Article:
On Eagles Wings Ministries
Imparting the Holy Spirit and Spiritual Gifts
The next main purpose of laying on of hands, as practiced in the New Testament, is to help those seeking the baptism in the Holy Spirit.
To form a proper estimate of the part played in this by the laying on of hands, it is necessary to consider briefly all the accounts in the book of Acts of how people received the baptism in the Holy Spirit. There are altogether five such accounts.
- The first disciples in the upper room in Jerusalem on the day of Pentecost (see Acts 2:1-4).
- The new converts in Samaria (see Acts 8:14-20).
- Saul of Tarsus, later the apostle Paul, in the city of Damascus (see Acts 9:17).
- Cornelius and his household (see Acts 10:44-46).
- The disciples at Ephesus, to whom Paul preached and ministered (see Acts 19:1-6).
In three of these cases those seeking the baptism in the Holy Spirit were ministered to by other believers through the laying on of hands.
Ministering the Holy Spirit
In Samaria the apostles Peter and John laid hands on the new converts and prayed for them.
Through the laying on of the apostles’ hands the Holy Spirit was given (Acts 8:18).
In Damascus the disciple Ananias laid his hands upon Saul of Tarsus that he might receive his sight and also be filled with the Holy Spirit. In this case both physical healing and the baptism in the Holy Spirit were ministered to Saul by Ananias through the one ordinance of laying on of hands.
In Ephesus the disciples to whom Paul ministered received the Holy Spirit only after Paul had laid his hands upon them.
If we now summarize these facts as percentages, we may say that in more than 50 percent of the cases in Acts where people received the baptism in the Holy Spirit, it was through other believers’ laying hands upon them.
Certainly this is not the only way in which people may receive the baptism in the Holy Spirit. In the upper room in Jerusalem and in the house of Cornelius those present received the experience directly, without anyone’s laying hands upon them.
However, on the basis of all the cases considered, we may say that it is both normal and scriptural for those seeking the baptism in the Holy Spirit to be ministered to by other believers through laying on of hands.
It is sometimes suggested that it was only the apostles or special officers of the church who were able to exercise this ministry of laying hands upon other believers that they might be filled with the Holy Spirit. However, this is not supported by Scripture. Ananias, who laid hands for this purpose upon Saul of Tarsus in Damascus, is described merely as “a certain disciple” (Acts 9:10). There is no suggestion that he held any special ministry or office in the church. Yet he was directed by God Himself to lay hands upon the one who was destined to become the great apostle to the Gentiles. This is in line with what Jesus says.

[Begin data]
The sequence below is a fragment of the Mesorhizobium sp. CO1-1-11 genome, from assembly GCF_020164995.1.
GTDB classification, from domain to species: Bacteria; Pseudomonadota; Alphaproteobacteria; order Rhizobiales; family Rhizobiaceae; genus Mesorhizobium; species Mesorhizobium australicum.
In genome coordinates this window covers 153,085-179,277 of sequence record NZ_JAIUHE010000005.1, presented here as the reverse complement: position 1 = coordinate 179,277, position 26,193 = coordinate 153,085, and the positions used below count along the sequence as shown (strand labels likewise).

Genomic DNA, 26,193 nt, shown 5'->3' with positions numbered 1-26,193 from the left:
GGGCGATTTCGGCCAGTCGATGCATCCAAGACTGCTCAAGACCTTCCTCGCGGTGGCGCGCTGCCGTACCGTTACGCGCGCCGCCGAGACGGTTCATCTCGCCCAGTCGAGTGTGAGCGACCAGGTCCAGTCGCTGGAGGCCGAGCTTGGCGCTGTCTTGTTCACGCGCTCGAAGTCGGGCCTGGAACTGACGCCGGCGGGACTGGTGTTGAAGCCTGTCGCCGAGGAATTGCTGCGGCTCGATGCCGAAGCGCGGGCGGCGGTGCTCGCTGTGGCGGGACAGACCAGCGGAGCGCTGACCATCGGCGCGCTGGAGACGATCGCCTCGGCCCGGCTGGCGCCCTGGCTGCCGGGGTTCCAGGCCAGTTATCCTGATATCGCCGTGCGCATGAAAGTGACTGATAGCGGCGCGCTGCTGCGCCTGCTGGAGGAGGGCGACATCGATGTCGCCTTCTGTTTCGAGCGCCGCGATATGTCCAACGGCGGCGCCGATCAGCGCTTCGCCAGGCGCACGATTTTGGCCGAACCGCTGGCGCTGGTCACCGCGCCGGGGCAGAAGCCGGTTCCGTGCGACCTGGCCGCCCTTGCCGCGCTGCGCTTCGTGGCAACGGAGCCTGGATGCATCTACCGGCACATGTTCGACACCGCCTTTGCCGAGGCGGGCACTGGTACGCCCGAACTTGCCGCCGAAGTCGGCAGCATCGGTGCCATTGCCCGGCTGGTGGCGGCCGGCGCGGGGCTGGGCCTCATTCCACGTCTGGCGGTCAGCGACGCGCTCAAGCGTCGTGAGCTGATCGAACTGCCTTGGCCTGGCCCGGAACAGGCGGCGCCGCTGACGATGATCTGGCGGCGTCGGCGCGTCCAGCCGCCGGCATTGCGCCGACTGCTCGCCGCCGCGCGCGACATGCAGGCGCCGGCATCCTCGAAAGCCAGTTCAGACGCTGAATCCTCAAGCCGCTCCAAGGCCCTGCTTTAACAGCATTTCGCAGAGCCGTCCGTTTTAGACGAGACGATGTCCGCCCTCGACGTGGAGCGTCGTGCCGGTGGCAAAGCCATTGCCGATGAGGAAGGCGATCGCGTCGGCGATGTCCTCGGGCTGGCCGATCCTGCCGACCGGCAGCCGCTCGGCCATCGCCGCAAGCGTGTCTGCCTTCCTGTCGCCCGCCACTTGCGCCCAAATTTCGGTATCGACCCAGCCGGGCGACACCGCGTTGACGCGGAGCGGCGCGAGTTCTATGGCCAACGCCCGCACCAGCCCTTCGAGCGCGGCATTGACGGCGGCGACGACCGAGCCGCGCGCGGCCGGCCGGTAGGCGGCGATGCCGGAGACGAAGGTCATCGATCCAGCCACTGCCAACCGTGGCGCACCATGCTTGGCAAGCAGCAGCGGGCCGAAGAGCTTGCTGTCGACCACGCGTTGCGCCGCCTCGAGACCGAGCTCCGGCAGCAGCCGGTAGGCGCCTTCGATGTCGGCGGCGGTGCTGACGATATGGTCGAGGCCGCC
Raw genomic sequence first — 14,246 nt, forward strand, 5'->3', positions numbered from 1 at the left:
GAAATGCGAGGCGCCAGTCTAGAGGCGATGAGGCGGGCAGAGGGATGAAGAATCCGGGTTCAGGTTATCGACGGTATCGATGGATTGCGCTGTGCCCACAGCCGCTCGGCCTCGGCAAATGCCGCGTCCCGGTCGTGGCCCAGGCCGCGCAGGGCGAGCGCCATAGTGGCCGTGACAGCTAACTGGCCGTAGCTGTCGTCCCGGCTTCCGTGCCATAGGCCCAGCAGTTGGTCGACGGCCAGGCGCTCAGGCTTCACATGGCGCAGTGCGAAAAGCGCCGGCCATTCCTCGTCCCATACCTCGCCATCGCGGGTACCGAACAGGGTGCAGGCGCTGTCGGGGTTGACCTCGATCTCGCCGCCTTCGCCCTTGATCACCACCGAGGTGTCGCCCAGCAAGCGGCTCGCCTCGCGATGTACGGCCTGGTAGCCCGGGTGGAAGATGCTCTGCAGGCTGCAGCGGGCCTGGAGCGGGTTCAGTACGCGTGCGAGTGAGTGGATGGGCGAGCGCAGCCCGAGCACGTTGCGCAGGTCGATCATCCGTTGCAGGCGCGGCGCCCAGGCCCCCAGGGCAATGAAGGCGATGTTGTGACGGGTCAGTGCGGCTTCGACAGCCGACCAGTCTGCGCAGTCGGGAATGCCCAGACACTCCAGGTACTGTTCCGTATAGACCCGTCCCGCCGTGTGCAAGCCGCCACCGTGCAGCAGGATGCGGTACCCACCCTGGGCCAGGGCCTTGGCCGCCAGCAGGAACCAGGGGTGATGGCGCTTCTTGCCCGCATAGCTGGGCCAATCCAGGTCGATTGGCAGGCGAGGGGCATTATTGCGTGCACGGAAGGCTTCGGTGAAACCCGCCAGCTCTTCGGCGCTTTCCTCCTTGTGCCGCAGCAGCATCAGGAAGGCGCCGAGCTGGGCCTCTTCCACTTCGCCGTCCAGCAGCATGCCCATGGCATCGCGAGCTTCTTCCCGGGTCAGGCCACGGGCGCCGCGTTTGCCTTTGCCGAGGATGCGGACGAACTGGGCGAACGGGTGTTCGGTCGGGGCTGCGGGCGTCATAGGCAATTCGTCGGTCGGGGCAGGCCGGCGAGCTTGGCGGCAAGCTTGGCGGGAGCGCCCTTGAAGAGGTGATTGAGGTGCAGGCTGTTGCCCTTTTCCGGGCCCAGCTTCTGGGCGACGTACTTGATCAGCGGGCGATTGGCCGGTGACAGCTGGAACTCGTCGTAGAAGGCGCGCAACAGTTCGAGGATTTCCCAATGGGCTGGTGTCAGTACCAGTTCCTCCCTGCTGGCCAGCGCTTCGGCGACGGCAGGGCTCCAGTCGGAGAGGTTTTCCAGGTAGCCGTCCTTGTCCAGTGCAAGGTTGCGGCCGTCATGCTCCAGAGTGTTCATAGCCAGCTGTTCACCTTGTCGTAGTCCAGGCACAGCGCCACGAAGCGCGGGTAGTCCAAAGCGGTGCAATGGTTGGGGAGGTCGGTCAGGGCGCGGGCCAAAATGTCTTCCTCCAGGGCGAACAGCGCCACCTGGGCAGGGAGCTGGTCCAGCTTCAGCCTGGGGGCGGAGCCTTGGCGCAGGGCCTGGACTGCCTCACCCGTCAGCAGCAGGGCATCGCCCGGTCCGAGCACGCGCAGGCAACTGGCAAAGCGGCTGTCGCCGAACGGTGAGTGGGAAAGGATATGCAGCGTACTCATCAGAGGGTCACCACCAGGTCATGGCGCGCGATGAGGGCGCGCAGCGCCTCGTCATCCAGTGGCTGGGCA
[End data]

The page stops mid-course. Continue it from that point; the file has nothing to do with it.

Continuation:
And these signs will follow those who believe: In My name . . . they will speak with new tongues . . . they will lay hands on the sick, and they will recover (Mark 16:17-18).
Here Jesus joins closely together the two supernatural signs of speaking with new (or other) tongues and of laying hands upon the sick for healing, and He says that both these signs shall follow (or accompany) the testimony of those who believe. That is to say, the exercise of these supernatural signs is not confined to any special class of believers, such as apostles or bishops or evangelists or pastors, but is open to all believers. Just as the Scripture leaves open to all believers the ministry of laying hands upon the sick for healing, so the Scripture leaves open also to all believers the ministry of laying hands upon other believers that they may receive the Holy Spirit.
However, the Scripture also warns us that this ordinance of laying hands upon believers is not to be practised lightly or carelessly. For Paul tells Timothy:
Do not lay hands on anyone hastily, nor share in other people’s sins; keep yourself pure (1 Tim. 5:22).
In this one verse Paul gives three distinct warnings to Timothy: 1) do not lay hands on anyone hastily, 2) nor share in other people’s sins, and 3) keep yourself pure.
It is no accident that the two latter warnings follow immediately upon the first warning not to lay hands on anyone hastily. For if this act of laying hands upon another believer – particularly for the baptism in the Holy Spirit – is to be more than a mere religious ceremony, if it is to produce a real spiritual effect, then there must of necessity be a direct spiritual contact between the two believers.
In this contact between two spirits there is always the possibility of spiritual harm resulting to one or both of the believers. If the spirit of one believer is not altogether pure – if it is defiled in any way by unconfessed sin or by evil associations – then there is the possibility that the spirit of the other believer may be harmfully affected by this defiling contact. That this danger is real is made plain by the two warnings which Paul gives in this particular context: “nor share in other people’s sins” and “keep yourself pure.”
This naturally leads to the question: Since the ministry of laying on of hands is endorsed by Scripture, how can we guard against the spiritual dangers connected with it?
The answer is that there are four main safeguards for the believer who desires to exercise this ministry.
- This ministry should never be exercised lightly or carelessly but always in a spirit of prayer and humility.
- The guidance and direction of the Holy Spirit should be sought at every stage: with whom to pray, when to pray, how to pray.
- The believer who lays on hands must know how to claim on behalf of his own spirit the continual purifying and protecting power of the blood of Jesus.